Tuesday, May 17, 2011
In New York City, people are driven - it's the classic work hard, play hard. Regardless of how incongruous it may appear, with ease, ingenuity or great difficulty, you will find city residents participating in the most unlikely activities imaginable, using variants or adaptions as needed.
No mountains to climb? Then scale buildings instead (see Urban Night Climbers here). In New York you can find cross-country ski during blizzards, windsurfing, tennis, golf, farming, gardening, birding, fishing, biking, swimming, kayaking, canoeing, sledding, jet skiing, sailing, horseback riding, hiking, camping, wind sailing and the flying of radio controlled jets. Of course, whether the big leagues or amateur, the major sports are found here too - football, basketball, baseball, softball and soccer.
While in Quiksilver* on Broadway in SoHo with friends from out of town, displays of full size surfboards really surprised them, particularly when they learned that they were not just decorative but that those in racks were actually for sale. I further explained that these were not only sold for those who may travel outside New York to surfing destinations but if you wanted to go ocean surfing, the real thing was available within city limits at Rockaway Beach, Queens.
Rockaway Beach faces the Atlantic Ocean and is the largest urban beach in the United States. There is a surf community and surf shops. Perhaps the most remarkable, the stretch of beach is directly accessible by subway. In the 1970s, I had a short-lived romance with surfing, influenced by a love of the tropics, the California dream, the Beach Boys, and images of what appeared to be one a way to commune with nature and one of the most exhilirating activities.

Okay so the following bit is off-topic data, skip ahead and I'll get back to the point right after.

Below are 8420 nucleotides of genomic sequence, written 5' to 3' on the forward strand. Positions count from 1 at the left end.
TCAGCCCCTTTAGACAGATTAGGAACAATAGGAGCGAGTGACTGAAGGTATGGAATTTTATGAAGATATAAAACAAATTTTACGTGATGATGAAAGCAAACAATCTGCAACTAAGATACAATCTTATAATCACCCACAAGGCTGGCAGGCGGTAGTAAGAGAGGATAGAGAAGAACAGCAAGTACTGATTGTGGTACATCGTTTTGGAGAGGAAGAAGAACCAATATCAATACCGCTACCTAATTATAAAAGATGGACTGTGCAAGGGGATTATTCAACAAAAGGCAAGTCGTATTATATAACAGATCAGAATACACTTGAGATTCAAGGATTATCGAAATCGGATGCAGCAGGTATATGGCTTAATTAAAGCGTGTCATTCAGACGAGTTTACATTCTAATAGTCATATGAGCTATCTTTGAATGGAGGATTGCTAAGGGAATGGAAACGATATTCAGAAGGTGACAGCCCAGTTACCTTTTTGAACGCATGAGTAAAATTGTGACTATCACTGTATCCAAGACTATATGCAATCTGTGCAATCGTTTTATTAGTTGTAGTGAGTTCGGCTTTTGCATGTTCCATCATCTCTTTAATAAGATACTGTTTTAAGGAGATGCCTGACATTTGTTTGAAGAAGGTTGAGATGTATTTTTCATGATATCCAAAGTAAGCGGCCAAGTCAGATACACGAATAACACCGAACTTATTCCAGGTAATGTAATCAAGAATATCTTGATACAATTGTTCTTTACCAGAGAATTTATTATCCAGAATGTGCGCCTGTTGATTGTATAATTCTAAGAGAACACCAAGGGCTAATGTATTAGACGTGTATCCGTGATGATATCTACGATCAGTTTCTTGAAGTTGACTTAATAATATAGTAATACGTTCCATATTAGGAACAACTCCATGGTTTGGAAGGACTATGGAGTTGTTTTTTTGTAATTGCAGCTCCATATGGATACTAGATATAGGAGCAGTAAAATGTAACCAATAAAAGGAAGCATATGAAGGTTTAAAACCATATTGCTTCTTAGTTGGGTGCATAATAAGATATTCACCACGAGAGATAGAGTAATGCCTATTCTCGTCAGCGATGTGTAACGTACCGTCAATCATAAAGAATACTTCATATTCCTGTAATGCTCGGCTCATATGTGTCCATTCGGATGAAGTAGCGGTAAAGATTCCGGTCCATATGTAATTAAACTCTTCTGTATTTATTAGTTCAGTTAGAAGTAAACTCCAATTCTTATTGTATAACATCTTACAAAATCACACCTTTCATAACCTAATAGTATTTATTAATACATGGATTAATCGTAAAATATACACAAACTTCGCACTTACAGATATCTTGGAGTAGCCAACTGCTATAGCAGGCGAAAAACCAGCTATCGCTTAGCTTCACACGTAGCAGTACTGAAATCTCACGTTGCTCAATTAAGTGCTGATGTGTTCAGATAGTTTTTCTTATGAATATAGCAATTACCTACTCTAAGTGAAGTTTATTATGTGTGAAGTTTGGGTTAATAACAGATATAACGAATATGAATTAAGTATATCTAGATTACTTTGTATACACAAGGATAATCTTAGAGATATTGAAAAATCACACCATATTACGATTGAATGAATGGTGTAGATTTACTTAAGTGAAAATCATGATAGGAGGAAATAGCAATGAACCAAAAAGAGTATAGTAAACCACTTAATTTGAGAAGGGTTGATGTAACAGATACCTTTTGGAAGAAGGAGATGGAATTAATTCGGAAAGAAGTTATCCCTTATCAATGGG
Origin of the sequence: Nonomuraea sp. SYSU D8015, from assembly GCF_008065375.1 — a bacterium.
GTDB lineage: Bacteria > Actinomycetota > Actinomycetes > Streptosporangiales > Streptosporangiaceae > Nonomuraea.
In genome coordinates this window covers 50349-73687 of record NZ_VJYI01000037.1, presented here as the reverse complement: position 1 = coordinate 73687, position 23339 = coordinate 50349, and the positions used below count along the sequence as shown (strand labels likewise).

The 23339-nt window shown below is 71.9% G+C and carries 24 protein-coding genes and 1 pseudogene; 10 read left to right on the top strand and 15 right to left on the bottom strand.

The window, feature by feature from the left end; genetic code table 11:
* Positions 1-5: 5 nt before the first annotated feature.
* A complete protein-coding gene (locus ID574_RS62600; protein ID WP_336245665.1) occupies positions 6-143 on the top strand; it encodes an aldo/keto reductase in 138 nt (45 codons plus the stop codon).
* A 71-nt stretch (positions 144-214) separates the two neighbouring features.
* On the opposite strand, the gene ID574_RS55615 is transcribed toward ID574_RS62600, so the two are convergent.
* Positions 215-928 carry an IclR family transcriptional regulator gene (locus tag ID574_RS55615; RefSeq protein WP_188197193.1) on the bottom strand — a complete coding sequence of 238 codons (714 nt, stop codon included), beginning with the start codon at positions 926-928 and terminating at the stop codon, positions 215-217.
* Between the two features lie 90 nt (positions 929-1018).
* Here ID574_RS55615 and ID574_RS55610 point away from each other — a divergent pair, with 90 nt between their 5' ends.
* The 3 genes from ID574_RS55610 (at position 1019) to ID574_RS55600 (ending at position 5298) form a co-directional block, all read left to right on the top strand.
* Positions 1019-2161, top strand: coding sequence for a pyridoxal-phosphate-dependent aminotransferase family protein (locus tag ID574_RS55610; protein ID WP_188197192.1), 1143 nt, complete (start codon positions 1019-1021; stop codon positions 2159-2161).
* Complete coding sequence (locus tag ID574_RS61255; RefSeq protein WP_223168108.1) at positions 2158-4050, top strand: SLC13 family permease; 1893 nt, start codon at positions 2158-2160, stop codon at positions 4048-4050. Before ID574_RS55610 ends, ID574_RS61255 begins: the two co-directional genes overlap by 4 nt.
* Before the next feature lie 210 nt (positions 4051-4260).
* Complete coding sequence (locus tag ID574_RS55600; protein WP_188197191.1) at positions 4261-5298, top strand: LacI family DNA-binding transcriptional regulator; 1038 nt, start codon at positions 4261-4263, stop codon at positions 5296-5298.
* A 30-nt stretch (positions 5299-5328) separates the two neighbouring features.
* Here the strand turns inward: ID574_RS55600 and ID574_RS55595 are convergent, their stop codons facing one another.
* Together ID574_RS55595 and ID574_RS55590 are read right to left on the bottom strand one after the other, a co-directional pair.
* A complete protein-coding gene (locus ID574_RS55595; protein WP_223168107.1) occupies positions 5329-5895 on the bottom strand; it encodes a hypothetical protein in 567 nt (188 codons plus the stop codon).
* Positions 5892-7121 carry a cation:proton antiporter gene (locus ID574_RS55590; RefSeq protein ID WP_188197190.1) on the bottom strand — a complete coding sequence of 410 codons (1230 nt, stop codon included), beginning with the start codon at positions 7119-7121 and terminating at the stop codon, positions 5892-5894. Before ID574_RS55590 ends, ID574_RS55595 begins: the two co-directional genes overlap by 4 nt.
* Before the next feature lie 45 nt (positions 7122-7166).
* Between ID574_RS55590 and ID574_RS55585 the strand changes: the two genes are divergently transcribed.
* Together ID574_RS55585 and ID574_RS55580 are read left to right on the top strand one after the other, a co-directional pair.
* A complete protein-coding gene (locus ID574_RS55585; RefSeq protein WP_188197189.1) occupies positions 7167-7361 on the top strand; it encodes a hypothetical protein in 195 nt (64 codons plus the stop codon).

I quickly learned that surfing required more skill than I had imagined and more effort than I was willing to expend. To make matters worse, because of storage limitations, I purchased a short board, which I subsequently learned was not the board of choice for beginners. I was told that a very long board, essentially a big boat, made learning much easier. I "surfed" a few of the beaches on Long Island as well as Rockaway Beach.
In Rockaway, the train is elevated. On return from one outing, I boarded the A train in beach attire and my board. At the start of my ride back, my appearance was not particularly startling, given the proximity to the beach. However, as I approached Manhattan, the closer I got, the more bizarre and inexplicable my appearance was - evidenced by the type and increasing number of stares. At the point I reached Wall Street in a train car during rush hour packed with businessmen in 3-piece suits, I am sure the sight of a surfer in flip-flops, shorts with a wet board dripping on the A train floor, looked like nothing short of a teleportation...
*Quiksilver is based in Huntington Beach, California and is one of the world's largest manufacturers of surfwear and other boardsport-related equipment. There is an extensive clothing line and a number of stores can be found in Manhattan.